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The southern lights, or Aurora Australis, are unusually bright this season in New Zealand, BTA reports.

The night sky, filled with streams of green and pink light, fascinates aurora hunters, many of whom stay up all night to get the perfect shot.

Richard Zheng, a relatively new spotter, took up residence at Brighton Beach in Dunedin this week to take pictures.

He said the intensity of the southern lights had become "even stronger" compared to last year.

"Faced with such a scene, one can instantly forget all one's problems and only complain about the insignificance of human beings in front of nature," Mr Zheng told the BBC.

They captured a beautiful Northern Lights over Lapland

The Southern (and Northern) lights are observed around the magnetic poles when the upper atmosphere is affected by streams of charged particles that move along the Earth's magnetic field lines.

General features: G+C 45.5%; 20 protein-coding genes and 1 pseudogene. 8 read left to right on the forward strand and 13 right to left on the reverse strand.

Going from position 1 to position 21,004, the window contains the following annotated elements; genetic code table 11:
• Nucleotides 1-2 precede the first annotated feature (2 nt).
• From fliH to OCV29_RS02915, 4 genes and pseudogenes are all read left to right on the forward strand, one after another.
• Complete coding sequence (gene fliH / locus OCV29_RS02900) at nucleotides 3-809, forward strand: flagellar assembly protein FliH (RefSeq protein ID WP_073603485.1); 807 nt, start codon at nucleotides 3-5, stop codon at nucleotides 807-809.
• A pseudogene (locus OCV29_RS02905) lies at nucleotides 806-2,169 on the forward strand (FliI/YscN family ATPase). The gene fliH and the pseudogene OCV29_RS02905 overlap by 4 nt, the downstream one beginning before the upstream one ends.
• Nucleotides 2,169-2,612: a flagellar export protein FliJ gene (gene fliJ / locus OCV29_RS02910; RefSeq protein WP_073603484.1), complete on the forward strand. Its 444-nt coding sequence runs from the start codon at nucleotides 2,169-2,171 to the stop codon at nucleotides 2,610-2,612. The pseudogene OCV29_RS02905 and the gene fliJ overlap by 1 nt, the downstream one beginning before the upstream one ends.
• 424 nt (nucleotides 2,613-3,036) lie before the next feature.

When these charged particles collide with gases in the atmosphere, they emit light.

In the northern hemisphere, the phenomenon is called Aurora Borealis, and in the southern hemisphere, Aurora Australis.

At this time of year, the auroras are usually seen in the southern regions of Australia and New Zealand.

There was a particularly intense show last Friday night local time.

Observers say the lights are so bright this year that they have even been seen far to the north.

Since moving to New Zealand's South Island last year, Dan Dirks has been monitoring the aurora forecasts in hopes of witnessing the sight of a lifetime.

“My camera captured the aurora borealis in all its glory.

Mission accomplished!" he says with satisfaction.

Although auroras can occur at any time, they are most likely to occur in March and September, when the Earth's orientation to the Sun is most likely to interact with solar storms, the Australian Space Prediction Center says time.

The nuances of the aurora are determined by the composition of the atmosphere.

With more oxygen in the air, green and yellow colors are produced, while with more nitrogen, the aurora borealis appears dark red or blue.

On a clear night, the natural light show can last from one to three hours.

Usually the phenomenon occurs between 22:00 and 02:00.

For photographers chasing the aurora borealis, scientists recommend setting up in a dark location with a view to the south, perhaps on a hill or a beach.

In the Northern Hemisphere, bright auroras have also recently been spotted in Europe.

New Zealand

southern glow